I spend a LOT of time doing talks at corporate meetings; often, a CEO or CxO leadership event for a Fortune 1000 company. There’s usually some big issue on the table – a disruptive trend, massive industry change, or a new competitor that is setting the pace. My job is, in opening these critical offsite meetings, opening up the mind
I’m also there to shake them out of their complacency. Often a senior executive will confide in me that the organizations are stuck, spinning its wheels, unsure of where to start. I’m advised that my job on stage is to give them a mindset to move – and so I do this.
Through 20 years of doing this, I’ve come to learn what it is that kills innovation in many an organization.
Here’s a post of 10 things that happen all too often:
- everybody knows something needs to be done
- there are an awful lot of ideas as to what to do
- no one knows where to start
- no one has the courage to take the first step
- and in fact, no one has been charged with the responsibility to take over and manage that first step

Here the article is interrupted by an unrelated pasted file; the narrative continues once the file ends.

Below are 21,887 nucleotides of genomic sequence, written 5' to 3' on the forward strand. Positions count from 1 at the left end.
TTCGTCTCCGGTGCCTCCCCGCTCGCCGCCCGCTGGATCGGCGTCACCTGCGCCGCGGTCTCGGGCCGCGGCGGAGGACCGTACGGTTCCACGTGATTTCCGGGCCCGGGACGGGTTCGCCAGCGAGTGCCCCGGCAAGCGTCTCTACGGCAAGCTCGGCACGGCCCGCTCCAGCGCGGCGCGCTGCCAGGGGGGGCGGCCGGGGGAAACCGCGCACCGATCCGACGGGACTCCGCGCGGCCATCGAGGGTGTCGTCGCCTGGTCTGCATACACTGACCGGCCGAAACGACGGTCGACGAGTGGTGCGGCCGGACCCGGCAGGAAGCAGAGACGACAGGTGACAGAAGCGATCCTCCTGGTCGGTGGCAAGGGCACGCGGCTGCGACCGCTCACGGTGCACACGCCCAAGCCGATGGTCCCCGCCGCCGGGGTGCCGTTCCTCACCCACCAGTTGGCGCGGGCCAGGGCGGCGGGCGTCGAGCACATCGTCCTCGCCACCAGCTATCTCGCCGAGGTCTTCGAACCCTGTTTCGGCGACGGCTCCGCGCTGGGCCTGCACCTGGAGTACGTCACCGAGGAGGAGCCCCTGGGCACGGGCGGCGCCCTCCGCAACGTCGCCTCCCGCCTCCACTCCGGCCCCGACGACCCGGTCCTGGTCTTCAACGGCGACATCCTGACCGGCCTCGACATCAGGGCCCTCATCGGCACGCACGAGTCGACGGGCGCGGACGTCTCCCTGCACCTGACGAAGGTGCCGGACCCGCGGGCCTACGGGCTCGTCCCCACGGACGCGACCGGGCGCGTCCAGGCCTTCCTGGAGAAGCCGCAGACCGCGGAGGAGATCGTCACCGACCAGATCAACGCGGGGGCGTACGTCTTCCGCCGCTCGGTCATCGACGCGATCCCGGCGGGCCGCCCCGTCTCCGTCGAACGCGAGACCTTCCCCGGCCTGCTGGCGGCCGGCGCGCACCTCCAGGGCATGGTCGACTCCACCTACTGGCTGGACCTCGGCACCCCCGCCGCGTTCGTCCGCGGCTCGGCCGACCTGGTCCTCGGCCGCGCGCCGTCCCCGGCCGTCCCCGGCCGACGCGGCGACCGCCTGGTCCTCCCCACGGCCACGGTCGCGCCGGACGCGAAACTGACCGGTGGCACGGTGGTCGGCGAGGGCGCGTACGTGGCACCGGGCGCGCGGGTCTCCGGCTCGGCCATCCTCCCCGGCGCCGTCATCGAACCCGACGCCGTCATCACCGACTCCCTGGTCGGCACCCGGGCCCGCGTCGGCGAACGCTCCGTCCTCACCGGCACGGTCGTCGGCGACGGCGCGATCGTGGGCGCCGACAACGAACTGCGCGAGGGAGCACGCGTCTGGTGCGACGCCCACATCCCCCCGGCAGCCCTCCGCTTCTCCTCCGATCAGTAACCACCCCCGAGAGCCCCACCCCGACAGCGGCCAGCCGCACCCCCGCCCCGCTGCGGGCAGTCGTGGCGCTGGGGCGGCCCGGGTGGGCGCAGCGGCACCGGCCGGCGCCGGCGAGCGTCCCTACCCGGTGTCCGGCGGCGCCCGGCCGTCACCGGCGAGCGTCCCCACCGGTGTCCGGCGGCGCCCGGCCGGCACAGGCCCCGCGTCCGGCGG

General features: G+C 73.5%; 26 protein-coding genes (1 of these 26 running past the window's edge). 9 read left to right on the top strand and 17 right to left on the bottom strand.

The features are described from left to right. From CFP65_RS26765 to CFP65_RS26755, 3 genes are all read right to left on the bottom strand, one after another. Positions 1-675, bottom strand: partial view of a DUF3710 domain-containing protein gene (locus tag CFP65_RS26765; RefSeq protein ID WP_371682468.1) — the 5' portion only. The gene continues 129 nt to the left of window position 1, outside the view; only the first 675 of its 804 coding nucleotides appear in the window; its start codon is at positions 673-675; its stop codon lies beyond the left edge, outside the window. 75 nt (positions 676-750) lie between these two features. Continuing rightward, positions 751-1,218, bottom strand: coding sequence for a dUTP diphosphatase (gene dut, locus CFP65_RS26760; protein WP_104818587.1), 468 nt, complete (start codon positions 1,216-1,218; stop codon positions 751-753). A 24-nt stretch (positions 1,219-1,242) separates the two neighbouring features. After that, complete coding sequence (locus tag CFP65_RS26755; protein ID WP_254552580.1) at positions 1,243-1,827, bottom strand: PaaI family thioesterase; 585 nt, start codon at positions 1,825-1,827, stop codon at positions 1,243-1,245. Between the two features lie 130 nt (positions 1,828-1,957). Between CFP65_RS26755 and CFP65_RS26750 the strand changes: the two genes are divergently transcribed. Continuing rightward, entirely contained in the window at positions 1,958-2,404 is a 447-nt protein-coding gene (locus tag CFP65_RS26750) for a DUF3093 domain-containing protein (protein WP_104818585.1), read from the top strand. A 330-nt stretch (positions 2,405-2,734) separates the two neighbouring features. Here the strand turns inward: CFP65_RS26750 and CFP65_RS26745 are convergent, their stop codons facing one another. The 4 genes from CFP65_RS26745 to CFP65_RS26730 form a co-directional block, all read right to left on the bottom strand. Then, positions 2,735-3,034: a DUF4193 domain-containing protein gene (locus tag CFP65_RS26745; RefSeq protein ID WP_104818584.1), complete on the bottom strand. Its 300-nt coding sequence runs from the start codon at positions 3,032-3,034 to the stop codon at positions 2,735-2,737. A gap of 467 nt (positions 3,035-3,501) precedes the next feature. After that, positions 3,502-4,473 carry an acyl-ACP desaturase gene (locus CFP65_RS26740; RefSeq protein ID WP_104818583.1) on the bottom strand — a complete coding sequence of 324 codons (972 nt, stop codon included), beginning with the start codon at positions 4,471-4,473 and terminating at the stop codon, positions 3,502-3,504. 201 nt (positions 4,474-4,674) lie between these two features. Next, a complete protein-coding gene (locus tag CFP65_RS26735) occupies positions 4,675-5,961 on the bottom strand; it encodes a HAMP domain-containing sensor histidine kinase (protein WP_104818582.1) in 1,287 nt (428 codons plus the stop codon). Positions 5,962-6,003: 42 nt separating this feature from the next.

- there is a rampant fear that if we don’t do it, it just won’t end up well
- so a committee is established to figure out what the first step should be
- in frustration, a pioneer sets out to do something while the committee debates
- for many reasons, the efforts of the pioneer don’t go too well
- rather than learning from that experience, blame is assigned
- the result is that likely some other company – most likely a competitor — ends up doing exactly what should have been done in the first place!
World-class innovators don’t fall into this trap.
They just do what needs to be done!